By Rabbi Yerachmiel D. Fried
Last week I published my response to the singer Matisyahu addressing his questions about the prayer service, comparing the entirety of the service to a Beethoven concerto, and based upon prophetic insight.
The following is his response:
Very nice. Have heard this answer before.
My issues are: I don’t have the faith in those men you mentioned were the last prophets, that they “saw into the heavens,” etc. Also, I don’t believe you can say the prayer service is an equal comparison to a Beethoven concerto. The ones who benefit from the playing of the whole concerto vs. the musician stopping are the listeners, not necessarily the musician. Prayer is about the “musician” and God.
I look forward to hearing your responses in your next column.
These are important questions, and in order to give them the proper focus, I think we’ll need to address them in two separate columns.
I mentioned briefly that the main body of the prayer service outlined in the siddur was composed by a body of scholars called the “Men of the Great Assembly,” which consisted of the leading sages of that generation, among them the last remaining prophets of the Jewish people, (including Mordechai of the Purim story).
This elite society of scholars and prophets had a deep understanding of the Temple worship and the effects it had upon the upper, spiritual worlds (the Sefiros in Kabbalistic lingo) and the ripple effect that had upon our world. They knew, prophetically, that the Second Temple would eventually be destroyed, since they had returned from the Persian-Median exile.
Consequently, they utilized their profound insight into the Hebrew language, their understanding of how to approach the almighty and their prophetic perceptiveness in the workings of heaven — as revealed to them through both Torah and prophecy — to compose a corpus of prayer that could take the place of the Temple worship when the time comes that this replacement should become necessary.
This is not based entirely upon prophecy, but upon wisdom, insight and understanding in the workings of all the above.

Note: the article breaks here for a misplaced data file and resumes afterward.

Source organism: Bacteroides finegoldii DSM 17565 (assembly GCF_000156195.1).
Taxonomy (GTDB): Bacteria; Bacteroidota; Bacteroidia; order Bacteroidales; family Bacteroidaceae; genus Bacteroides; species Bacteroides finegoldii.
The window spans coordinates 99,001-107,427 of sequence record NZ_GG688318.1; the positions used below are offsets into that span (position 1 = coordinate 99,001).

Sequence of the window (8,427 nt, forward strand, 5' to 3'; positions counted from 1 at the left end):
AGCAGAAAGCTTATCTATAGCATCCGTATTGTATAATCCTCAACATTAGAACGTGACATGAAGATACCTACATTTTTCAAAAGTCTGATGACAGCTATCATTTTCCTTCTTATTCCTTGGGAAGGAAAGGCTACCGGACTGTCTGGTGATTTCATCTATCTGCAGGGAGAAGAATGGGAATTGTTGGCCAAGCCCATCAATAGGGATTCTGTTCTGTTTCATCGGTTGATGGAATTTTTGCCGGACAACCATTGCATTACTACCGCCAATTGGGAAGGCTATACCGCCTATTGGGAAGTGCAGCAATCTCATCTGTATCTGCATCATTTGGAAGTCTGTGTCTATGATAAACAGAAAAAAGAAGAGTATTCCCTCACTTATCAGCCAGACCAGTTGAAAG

As to the point of prophecy: The belief in prophecy itself is considered one of the core concepts of our religion and is one of Maimonides’ 13 principles of Jewish creeds. I state this not simply as a matter of dogma. I say this to you as the very spiritual person you are, who recognizes the essence of a person is not his physique alone but the body’s connection to the neshama, the soul endowed to the body by God.
That neshama, a spark of God Himself, is the person’s unique and personal connection to the creator. With that body/soul connection, a person communicates with God, develops a loving relationship with Him, performs mitzvot, receives and delights in profound spiritual insights that provide the stuff of true, eternal joy and bliss. (Much of that is reflected in music, one of the most spiritual endowments we have.)
If one would believe that we are very distant from God, I would understand that they would have trouble with prophecy; why should God relate things to a puny, distant, disconnected being? But if one lives with the feeling that we are truly close to God, that He has put a “piece of Himself” into us and have a loving relationship with Him, it should make perfect sense that He whispers His innermost secrets to his beloved.
Rabbi Yerachmiel D. Fried, noted scholar and author of numerous works on Jewish law, philosophy and Talmud, is founder and dean of DATA, the Dallas Kollel. Questions can be sent to him at firstname.lastname@example.org.